Determination of AG effects on Stx2-treated pregnant rats

To study the effects of AG on the Stx2-treated pregnant rats, the following experimental protocol was used. Rats were i.p. injected with 0.5 or 1.5 ml of sStx2 (0.7 ng or 2 ng Stx2/g body wt) on day 15 of gestation. Some of them were treated with 100 µg AG/g body wt 24 h before and 4 h after injection. Some animals were killed 12 h later to evaluate NOS activity and iNOS expression, as well as microscopic alteration of placenta tissues. The other rats were killed at 48 h to observe the fetal status. Gestational sacs were opened and the fetuses and placentas were evaluated macroscopically. The remaining rats were observed up to delivery time. The data were compared with those obtained when the rats were injected with 1.5 ml of sControl.

Statistical analysis

Statistical analysis was performed using the Graph Pad Prism Software (San Diego, CA, USA). Comparisons between values of different groups were performed using one-way ANOVA. Significance was determined using Tukey's multiple comparison tests for unequal replicates or Student's t-test. Statistical significance was set at P<0.05.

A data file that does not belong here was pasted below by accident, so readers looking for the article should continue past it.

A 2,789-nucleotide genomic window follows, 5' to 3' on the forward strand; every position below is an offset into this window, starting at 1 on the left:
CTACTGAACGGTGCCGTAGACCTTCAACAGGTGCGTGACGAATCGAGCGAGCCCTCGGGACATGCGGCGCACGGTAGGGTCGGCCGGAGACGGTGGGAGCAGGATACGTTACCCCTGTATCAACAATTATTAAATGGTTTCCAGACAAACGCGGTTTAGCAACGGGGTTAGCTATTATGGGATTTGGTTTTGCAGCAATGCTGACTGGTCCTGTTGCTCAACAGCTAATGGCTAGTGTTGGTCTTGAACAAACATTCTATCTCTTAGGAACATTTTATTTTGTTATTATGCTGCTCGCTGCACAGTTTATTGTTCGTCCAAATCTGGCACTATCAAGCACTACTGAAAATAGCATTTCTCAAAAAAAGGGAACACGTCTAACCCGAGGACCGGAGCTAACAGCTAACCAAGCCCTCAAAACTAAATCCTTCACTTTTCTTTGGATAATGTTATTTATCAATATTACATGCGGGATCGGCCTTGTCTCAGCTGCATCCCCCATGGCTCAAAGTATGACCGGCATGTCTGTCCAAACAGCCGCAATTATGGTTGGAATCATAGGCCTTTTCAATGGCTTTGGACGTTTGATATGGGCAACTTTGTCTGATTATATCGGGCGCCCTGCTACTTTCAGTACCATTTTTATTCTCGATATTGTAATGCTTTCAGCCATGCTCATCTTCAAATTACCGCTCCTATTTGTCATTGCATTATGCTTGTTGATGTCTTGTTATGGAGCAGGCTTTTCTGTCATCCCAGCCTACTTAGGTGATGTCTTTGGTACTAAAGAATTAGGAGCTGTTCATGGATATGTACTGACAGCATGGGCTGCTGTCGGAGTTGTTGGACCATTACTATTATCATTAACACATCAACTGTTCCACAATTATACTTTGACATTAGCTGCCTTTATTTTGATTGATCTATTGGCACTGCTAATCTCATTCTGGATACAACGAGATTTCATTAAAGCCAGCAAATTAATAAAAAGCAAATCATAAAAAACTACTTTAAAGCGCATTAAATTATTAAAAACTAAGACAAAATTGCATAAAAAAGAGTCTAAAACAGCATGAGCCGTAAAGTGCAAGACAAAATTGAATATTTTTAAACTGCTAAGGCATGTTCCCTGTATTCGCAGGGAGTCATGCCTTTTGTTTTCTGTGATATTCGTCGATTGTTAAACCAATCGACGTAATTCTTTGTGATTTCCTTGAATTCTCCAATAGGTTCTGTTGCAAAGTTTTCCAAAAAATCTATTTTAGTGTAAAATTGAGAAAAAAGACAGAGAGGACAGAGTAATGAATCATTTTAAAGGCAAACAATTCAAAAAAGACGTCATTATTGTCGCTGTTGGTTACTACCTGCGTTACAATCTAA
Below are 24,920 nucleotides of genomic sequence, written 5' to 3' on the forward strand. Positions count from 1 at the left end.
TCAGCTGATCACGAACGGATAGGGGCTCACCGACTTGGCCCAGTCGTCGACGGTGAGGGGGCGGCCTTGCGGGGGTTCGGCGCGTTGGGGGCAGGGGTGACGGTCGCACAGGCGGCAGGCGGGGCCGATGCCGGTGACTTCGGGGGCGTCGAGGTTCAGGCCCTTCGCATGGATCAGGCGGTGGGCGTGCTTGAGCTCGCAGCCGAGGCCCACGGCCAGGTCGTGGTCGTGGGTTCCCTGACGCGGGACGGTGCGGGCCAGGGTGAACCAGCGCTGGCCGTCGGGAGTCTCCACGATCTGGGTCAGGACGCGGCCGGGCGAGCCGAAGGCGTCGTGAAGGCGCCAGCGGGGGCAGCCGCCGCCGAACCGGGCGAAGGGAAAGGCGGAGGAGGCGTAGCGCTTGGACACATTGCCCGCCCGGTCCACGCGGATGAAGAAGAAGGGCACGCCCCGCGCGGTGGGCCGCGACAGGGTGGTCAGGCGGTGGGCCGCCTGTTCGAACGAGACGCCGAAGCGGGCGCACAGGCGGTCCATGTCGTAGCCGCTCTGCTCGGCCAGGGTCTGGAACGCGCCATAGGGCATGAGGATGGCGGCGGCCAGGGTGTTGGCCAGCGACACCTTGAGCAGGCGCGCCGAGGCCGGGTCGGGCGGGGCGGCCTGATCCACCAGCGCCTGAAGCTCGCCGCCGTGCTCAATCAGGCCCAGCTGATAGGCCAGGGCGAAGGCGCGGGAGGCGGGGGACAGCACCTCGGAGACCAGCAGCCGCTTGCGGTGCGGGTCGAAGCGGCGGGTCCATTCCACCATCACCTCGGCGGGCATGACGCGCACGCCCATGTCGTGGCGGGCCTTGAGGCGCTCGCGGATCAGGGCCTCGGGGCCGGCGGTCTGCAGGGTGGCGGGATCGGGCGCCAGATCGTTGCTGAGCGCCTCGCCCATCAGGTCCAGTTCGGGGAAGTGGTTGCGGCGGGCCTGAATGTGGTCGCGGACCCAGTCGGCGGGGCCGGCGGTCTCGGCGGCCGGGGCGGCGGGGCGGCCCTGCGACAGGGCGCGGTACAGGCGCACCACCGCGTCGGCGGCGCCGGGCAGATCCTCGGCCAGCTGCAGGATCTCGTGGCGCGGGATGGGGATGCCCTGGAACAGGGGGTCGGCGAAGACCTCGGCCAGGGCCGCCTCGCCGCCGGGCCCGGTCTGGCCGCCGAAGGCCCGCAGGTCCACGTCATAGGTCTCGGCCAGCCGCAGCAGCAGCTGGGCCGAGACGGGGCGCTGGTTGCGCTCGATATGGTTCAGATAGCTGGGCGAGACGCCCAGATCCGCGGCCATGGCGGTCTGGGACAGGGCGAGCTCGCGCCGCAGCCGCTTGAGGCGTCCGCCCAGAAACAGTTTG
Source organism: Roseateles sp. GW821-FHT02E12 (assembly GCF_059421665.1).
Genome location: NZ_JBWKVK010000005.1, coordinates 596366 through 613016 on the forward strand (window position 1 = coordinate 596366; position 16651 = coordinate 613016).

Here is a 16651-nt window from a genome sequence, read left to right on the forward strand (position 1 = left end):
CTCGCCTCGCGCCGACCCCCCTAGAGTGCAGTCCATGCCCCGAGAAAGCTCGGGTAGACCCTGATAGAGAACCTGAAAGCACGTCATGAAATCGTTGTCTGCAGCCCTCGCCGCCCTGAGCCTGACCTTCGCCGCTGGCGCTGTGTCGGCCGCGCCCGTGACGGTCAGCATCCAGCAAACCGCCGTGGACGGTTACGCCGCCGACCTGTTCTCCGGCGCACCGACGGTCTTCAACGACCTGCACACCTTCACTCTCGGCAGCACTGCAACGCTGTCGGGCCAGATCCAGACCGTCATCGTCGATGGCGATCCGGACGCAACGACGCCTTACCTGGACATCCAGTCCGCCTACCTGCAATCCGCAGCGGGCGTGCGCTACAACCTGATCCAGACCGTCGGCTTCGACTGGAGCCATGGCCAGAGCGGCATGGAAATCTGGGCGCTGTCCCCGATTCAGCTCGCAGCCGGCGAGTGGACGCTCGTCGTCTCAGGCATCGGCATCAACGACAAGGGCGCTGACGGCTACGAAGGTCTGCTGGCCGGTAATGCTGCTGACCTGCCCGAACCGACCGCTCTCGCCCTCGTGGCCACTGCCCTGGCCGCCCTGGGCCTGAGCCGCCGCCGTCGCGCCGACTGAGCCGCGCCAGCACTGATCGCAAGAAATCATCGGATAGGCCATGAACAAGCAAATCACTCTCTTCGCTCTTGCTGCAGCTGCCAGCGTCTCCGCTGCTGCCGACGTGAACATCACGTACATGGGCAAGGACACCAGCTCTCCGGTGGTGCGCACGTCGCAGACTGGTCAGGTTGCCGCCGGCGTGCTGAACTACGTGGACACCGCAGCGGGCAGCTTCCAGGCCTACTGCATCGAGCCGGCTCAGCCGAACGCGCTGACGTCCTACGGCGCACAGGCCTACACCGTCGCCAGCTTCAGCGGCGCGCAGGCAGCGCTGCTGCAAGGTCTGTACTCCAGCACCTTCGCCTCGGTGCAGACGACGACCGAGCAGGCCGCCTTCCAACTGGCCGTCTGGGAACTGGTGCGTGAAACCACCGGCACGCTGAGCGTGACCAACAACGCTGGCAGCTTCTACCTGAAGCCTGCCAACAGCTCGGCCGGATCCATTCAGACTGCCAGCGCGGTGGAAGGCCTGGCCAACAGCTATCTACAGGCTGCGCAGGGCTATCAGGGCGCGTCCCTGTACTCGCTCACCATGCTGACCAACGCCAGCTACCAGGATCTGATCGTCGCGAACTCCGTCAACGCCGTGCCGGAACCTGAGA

Results

Preterm delivery induced by Stx2 is dependent on toxin concentration

Figure 1 shows deliveries of pregnant rats after injection with sStx2 containing different doses of Stx2. All the rats (100%) injected with 1.3 and 2 ng Stx2/g body wt exhibited early premature delivery of dead fetuses (day 16–17 of gestation). In contrast, 100% of rats injected with 0.07 and 0.13 ng Stx2/g body wt delivered live fetuses at term (day 22–23 of gestation). Rats injected with sControl also delivered fetuses at term. It is noteworthy that the injection of 0.7 ng Stx2/g body wt induced preterm delivery of live fetuses on day 21 of gestation in 50% of the Stx2-treated rats, although the neonates did not survive. These results demonstrate that systemic administration of sStx2 causes fetal death in a dose-dependent fashion, without causing maternal lethal effects.

Figure 1
Effects of Stx2 on pregnant rat delivery.

Effect of sStx2 on NOS activity and iNOS expression

To investigate the role of NO in sStx2-induced preterm delivery we analyzed NOS activity by the conversion of L-[14C]arginine into L-[14C]citrulline. We observed a significant increase in NOS activity in placental tissues of rats injected with sStx2 containing 0.7 ng and 2 ng Stx2/g body wt and killed 12 h after injection (Figure 2). The increase in NOS activity was also observed in kidney tissues of rats injected with 2 ng Stx2/g body wt (Figure 2), although it was not enough to alter the renal functional parameters and the microscopic appearance of kidneys (data not shown).

Figure 2
Nitric oxide synthase (NOS) activity in placental and kidney tissues after Stx2 injection.